A recent Mintel report revealed that for just more than half (51%) of all adult consumers the favorite type of plain chocolate is milk chocolate, followed by 35% who favor dark chocolate and 8% who prefer white chocolate.
By contrast, Mintel’s 2011 report found that 57% of consumers favored milk chocolate and 33% of consumers preferred dark chocolate.
In many cases, dark chocolate is growing in popularity among consumers interested in its health properties. Dark chocolate is known to lower both blood pressure and cholesterol, and has nearly eight times the number of antioxidants as found in strawberries.
As a result, manufacturers are stepping up production which, in turn, has lapped over into the c-store industry, which is seeing incremental sales.
Whether it’s dark or milk chocolate, ingredients of chocolate candies continue raising chocolate production costs, and that could affect the category.
The price of cocoa butter, the vegetable fat extracted from cocoa beans that makes up about a quarter of every chocolate bar, in March 2014 rose 65% higher compared to March of last year—almost a four-year high. Whole milk powder—another major component in chocolate production—rose more than 20%. Then again, in this chocolate-rich environment, consumers are willing to pay extra to maintain their sweet tooth.
“Prices have held relatively steady, but this is going to change —as manufacturers can’t keep holding prices down as prices for commodities increase,” Mogelonsky said. “Will that have an impact? Interestingly, so loyal are chocolate eaters, that half of those who responded to our (February 2014) survey said that they probably would not notice a price increase of 10% in the chocolate candy they typically buy.”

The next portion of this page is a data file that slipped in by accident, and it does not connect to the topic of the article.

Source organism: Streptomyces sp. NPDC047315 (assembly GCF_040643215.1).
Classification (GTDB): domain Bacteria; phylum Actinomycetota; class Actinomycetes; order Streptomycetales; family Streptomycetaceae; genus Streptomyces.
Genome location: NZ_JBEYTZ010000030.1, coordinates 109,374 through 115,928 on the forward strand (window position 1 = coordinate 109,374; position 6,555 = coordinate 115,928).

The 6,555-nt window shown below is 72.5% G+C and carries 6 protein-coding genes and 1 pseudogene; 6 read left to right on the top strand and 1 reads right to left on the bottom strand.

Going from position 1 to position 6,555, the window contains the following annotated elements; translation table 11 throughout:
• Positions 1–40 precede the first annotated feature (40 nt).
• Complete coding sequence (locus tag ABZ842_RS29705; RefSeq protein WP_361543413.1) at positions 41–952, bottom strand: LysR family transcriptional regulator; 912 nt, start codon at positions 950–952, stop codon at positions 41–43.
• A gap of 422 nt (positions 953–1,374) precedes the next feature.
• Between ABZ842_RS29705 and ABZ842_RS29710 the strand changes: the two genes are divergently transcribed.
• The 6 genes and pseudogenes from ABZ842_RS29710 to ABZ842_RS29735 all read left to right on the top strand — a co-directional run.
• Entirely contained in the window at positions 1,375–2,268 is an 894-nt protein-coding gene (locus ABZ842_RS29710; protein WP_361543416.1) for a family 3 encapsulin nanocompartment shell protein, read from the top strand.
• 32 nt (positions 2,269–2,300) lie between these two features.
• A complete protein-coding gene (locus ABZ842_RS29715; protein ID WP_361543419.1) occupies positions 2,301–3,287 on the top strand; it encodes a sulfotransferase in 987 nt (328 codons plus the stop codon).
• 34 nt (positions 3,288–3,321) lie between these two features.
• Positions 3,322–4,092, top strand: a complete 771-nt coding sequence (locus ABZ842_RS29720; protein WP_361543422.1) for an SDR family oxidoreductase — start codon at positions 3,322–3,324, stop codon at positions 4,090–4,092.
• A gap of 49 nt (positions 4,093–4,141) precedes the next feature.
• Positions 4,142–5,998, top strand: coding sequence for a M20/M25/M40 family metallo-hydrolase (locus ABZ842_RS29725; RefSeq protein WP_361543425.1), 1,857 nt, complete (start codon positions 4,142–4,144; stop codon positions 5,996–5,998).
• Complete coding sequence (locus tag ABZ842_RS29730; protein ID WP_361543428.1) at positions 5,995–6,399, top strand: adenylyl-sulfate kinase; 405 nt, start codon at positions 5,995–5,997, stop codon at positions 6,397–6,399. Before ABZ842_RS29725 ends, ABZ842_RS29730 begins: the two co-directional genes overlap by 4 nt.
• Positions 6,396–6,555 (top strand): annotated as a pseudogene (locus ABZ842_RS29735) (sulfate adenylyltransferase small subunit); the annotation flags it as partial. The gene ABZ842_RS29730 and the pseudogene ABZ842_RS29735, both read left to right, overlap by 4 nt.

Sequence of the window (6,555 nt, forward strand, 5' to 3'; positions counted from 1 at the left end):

New For Old
Arguably, the chocolate bar is the ultimate impulse purchase in the convenience channel, and suppliers are always looking for new ways to be noticed through brand extensions and promotional activities.
In 2014, consumers are likely to see continued innovation around core brands. Which ones are bound to stand out from the competition, generating sales along the way?
“The usual suspects,” said Mintel’s Mogelonsky. “Kit Kat, M&M’s, Snickers and the new “bites” format, bags of unwrapped pieces, have been very popular.”
Hershey’s already boasts the top-selling chocolate confectionery brand in the U.S.—Reese’s Peanut Butter Cups, projected to do more than $2 billion in sales in 2014.
Not to be outdone, Mars is bringing nine product extensions to the confectionery marketplace. Brands getting additional extensions include M&M’s, Twix, 3 Musketeers, Milky Way, Dove and Snickers.
“I’m going to (shows including the Eby-Brown Expo and the Sweets & Snacks Expo in May) and I’ll look for a lot of new products and new ways to sell what I already have,” Archer said.
What he has and what’s selling is a mixed bag indeed.
“The Reese’s Mini Peanut Butter Cups do really well for us, but the Snickers Bites aren’t doing a whole lot, and the Milky Way Bites aren’t doing a whole lot,” Archer said. “The Reese’s Peanut Butter bites do well. I just got in today two new M&M’s—a Mega M&M and some other M&M.”
Figuring out what customers crave is fairly straightforward, Archer said. Keeping popular items on the shelf, however, can be a challenge, depending on supply channels.
One new product that is challenging Reese’s Peanut Butter Cup and generating sales for c-stores comes from Nestle.
“The Butterfinger Peanut Butter Cups went really well,” Archer said. “I keep reordering them and they keep coming in: Out-of-stock.”
So his lesson applies to other convenience stores as well. When you learn what customers want, reorder early and reorder often.